The Ethics Of… Taking Citizenship from Terrorists

For anyone with even the most basic exposure to the media in Australia, as well as a fair few other nations, it’s been nearly impossible to miss this story; young people from developed western nations have been flying overseas to fight for ISIS, possibly the most brutal terrorist organisation active in the world today. This desertion of the country they are citizens of, to join a group that it not only an enemy of the state but also renowned for its barbarism (beheadings, mass executions, child soldiers, sexual violence and slavery are standard practice for ISIS), is the sort of thing the mass media lives for and the subsequent coverage has been nothing short of gleeful.

Riding this wave of media hysteria, and the public outrage it has naturally created, Australian Federal Government has decided to take action against any citizen of ours who joins a terrorist organisation. Their solution to these traitorous youth, who have turned their backs on everything western civilisation stands for? Strip them of their Australian citizenship! If these hooligans and terrorists want so badly to be part of Islamic State then let them! Cut them loose and let them take their chances out there in the battlegrounds of Iraq and Syria, with no chance of bringing their violence and despicable ideals back home once they realise what a mistake they have made. Poetic justice at its finest! What could be a more fitting end for a would-be terrorist than to be stuck with the group they support, when they inevitably crumble under the full weight of international opposition?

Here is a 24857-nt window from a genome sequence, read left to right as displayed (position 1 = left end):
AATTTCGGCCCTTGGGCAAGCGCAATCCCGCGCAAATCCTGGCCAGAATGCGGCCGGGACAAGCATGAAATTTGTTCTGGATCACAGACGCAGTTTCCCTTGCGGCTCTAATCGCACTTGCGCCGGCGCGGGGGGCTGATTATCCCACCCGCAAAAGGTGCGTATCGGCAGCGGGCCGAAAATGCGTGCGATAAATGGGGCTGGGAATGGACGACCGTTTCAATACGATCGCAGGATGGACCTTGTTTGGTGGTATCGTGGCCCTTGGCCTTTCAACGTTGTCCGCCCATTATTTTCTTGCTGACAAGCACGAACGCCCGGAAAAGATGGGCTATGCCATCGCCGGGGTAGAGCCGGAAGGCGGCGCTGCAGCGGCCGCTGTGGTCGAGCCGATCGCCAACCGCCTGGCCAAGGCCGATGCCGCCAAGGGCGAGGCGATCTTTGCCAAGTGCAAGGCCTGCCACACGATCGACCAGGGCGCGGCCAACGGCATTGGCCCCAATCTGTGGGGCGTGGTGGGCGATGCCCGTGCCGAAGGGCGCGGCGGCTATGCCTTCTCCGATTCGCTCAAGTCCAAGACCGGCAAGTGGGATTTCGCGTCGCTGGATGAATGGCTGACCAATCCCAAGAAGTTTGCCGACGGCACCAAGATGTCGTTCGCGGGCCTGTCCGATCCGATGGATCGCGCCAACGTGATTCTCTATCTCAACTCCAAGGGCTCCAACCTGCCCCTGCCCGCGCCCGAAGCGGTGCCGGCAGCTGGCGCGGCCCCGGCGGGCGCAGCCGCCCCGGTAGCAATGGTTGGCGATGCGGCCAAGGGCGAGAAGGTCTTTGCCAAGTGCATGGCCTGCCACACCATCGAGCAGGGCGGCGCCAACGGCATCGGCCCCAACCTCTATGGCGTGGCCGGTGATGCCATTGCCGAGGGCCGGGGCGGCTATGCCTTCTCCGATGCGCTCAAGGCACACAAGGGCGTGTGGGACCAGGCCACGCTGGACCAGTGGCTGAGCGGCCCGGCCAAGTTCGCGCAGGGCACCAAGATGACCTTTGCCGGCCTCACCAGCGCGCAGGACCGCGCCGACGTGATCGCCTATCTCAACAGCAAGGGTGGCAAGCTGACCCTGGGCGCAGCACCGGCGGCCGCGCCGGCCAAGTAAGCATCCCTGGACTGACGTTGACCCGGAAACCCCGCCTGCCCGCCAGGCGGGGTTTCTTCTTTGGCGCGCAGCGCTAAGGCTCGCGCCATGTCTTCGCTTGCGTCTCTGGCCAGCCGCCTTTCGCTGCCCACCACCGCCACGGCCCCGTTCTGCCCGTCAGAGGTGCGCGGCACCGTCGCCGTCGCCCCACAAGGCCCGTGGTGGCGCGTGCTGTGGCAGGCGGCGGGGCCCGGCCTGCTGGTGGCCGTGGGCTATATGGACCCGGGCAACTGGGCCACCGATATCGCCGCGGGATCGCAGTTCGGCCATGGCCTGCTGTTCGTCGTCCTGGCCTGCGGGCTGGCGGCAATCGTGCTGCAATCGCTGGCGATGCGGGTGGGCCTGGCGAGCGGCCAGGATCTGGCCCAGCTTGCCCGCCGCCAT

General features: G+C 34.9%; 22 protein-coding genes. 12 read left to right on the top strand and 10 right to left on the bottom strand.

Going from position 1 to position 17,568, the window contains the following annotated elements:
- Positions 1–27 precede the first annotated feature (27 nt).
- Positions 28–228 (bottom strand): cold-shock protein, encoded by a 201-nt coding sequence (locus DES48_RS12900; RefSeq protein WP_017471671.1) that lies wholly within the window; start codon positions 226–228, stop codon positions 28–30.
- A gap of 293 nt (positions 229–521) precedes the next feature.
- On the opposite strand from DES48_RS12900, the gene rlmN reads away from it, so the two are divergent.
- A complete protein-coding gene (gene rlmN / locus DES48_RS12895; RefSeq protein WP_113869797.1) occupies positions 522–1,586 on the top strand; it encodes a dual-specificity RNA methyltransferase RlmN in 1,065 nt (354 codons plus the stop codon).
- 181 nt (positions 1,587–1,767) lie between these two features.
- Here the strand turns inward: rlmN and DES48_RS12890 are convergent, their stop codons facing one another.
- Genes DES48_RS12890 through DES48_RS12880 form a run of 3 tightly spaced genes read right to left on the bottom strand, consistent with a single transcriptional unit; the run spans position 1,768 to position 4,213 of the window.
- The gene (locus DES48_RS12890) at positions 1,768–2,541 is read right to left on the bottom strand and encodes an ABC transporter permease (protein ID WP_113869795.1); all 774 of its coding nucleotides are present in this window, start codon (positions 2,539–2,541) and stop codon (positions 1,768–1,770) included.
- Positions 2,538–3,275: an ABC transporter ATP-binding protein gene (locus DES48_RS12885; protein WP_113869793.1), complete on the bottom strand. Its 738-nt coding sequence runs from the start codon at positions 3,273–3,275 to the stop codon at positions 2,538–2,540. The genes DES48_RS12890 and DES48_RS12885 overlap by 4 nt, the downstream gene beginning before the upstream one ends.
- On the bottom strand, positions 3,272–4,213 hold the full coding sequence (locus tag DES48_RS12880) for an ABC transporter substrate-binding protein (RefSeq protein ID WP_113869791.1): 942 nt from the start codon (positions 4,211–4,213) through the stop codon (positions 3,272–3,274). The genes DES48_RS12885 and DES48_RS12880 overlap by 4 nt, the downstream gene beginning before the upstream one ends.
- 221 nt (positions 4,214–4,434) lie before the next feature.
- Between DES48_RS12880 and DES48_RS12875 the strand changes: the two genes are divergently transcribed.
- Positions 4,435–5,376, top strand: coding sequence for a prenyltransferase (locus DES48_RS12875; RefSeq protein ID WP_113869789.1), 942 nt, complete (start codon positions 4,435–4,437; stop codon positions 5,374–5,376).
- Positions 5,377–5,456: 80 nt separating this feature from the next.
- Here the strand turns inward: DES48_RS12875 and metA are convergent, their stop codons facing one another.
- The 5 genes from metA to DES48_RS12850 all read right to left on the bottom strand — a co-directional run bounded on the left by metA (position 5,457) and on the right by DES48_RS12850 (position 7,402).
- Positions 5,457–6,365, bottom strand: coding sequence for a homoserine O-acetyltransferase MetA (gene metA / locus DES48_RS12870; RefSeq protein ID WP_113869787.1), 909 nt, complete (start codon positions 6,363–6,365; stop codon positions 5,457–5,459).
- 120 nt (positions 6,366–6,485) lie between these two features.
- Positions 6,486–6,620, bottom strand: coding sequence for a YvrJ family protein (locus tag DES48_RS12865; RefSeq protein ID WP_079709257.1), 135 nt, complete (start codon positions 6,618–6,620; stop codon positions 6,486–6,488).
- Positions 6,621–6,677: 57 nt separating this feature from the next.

And, on the surface, stripping citizenship from supporters of this terrible group does seem to make a lot of sense. It already build on well-established law that strips citizenship from anyone who goes over to an enemy nation during times of war, it pretty much guarantees and even best of all it saves us from having to go to the trouble of tracking down, arresting and then prosecuting these people for treason, a crime they clearly have committed as Australian citizens and which lands them in prison for life – all at the tax payers’ expense I might add. Isn’t it simpler, cheaper and just plain sensible to abandon them in the war zones they’ve chosen to stick themselves in? What is the point in maintaining their citizenship when the best it can do them is a life sentence in jail? After all, you’d think death in glorious battle is what these rebels would have wanted.